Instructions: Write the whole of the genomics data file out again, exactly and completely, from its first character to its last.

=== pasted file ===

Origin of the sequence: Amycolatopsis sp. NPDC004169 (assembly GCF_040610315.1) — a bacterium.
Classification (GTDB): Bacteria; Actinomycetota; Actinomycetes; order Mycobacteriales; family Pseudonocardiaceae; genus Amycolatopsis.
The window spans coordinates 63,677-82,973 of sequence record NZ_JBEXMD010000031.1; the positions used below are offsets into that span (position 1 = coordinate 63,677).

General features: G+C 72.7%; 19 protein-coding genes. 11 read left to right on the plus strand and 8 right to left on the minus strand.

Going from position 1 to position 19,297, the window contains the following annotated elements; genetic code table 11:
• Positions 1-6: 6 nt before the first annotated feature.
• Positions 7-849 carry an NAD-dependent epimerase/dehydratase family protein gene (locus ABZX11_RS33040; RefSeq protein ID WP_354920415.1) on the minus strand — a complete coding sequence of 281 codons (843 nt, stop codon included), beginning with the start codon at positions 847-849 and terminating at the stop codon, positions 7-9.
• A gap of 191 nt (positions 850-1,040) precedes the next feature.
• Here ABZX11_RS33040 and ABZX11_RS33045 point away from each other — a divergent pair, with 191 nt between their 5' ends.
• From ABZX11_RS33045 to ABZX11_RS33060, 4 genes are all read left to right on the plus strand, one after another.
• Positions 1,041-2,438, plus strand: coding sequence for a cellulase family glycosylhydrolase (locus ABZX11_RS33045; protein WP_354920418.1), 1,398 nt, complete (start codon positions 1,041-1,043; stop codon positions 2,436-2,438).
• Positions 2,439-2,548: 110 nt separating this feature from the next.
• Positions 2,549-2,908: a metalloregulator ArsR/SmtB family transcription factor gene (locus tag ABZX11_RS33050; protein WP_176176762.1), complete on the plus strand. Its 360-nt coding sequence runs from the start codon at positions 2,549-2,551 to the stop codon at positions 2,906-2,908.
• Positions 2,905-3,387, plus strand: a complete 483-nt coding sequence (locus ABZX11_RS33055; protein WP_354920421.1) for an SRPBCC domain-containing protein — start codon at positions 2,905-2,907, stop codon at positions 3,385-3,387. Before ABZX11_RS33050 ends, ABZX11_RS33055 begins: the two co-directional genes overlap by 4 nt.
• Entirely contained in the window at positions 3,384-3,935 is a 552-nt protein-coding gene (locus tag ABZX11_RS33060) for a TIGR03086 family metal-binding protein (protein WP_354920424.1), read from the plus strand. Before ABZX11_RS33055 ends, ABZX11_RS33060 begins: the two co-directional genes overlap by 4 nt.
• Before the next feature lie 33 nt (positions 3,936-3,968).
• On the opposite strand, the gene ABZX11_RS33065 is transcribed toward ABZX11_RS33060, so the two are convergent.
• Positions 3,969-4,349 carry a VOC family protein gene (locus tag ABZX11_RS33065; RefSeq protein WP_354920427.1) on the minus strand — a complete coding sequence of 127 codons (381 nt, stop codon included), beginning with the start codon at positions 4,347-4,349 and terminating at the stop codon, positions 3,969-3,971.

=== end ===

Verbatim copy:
Origin of the sequence: Amycolatopsis sp. NPDC004169 (assembly GCF_040610315.1) — a bacterium.
Classification (GTDB): Bacteria; Actinomycetota; Actinomycetes; order Mycobacteriales; family Pseudonocardiaceae; genus Amycolatopsis.
The window spans coordinates 63,677-82,973 of sequence record NZ_JBEXMD010000031.1; the positions used below are offsets into that span (position 1 = coordinate 63,677).

General features: G+C 72.7%; 19 protein-coding genes. 11 read left to right on the plus strand and 8 right to left on the minus strand.

Going from position 1 to position 19,297, the window contains the following annotated elements; genetic code table 11:
• Positions 1-6: 6 nt before the first annotated feature.
• Positions 7-849 carry an NAD-dependent epimerase/dehydratase family protein gene (locus ABZX11_RS33040; RefSeq protein ID WP_354920415.1) on the minus strand — a complete coding sequence of 281 codons (843 nt, stop codon included), beginning with the start codon at positions 847-849 and terminating at the stop codon, positions 7-9.
• A gap of 191 nt (positions 850-1,040) precedes the next feature.
• Here ABZX11_RS33040 and ABZX11_RS33045 point away from each other — a divergent pair, with 191 nt between their 5' ends.
• From ABZX11_RS33045 to ABZX11_RS33060, 4 genes are all read left to right on the plus strand, one after another.
• Positions 1,041-2,438, plus strand: coding sequence for a cellulase family glycosylhydrolase (locus ABZX11_RS33045; protein WP_354920418.1), 1,398 nt, complete (start codon positions 1,041-1,043; stop codon positions 2,436-2,438).
• Positions 2,439-2,548: 110 nt separating this feature from the next.
• Positions 2,549-2,908: a metalloregulator ArsR/SmtB family transcription factor gene (locus tag ABZX11_RS33050; protein WP_176176762.1), complete on the plus strand. Its 360-nt coding sequence runs from the start codon at positions 2,549-2,551 to the stop codon at positions 2,906-2,908.
• Positions 2,905-3,387, plus strand: a complete 483-nt coding sequence (locus ABZX11_RS33055; protein WP_354920421.1) for an SRPBCC domain-containing protein — start codon at positions 2,905-2,907, stop codon at positions 3,385-3,387. Before ABZX11_RS33050 ends, ABZX11_RS33055 begins: the two co-directional genes overlap by 4 nt.
• Entirely contained in the window at positions 3,384-3,935 is a 552-nt protein-coding gene (locus tag ABZX11_RS33060) for a TIGR03086 family metal-binding protein (protein WP_354920424.1), read from the plus strand. Before ABZX11_RS33055 ends, ABZX11_RS33060 begins: the two co-directional genes overlap by 4 nt.
• Before the next feature lie 33 nt (positions 3,936-3,968).
• On the opposite strand, the gene ABZX11_RS33065 is transcribed toward ABZX11_RS33060, so the two are convergent.
• Positions 3,969-4,349 carry a VOC family protein gene (locus tag ABZX11_RS33065; RefSeq protein WP_354920427.1) on the minus strand — a complete coding sequence of 127 codons (381 nt, stop codon included), beginning with the start codon at positions 4,347-4,349 and terminating at the stop codon, positions 3,969-3,971.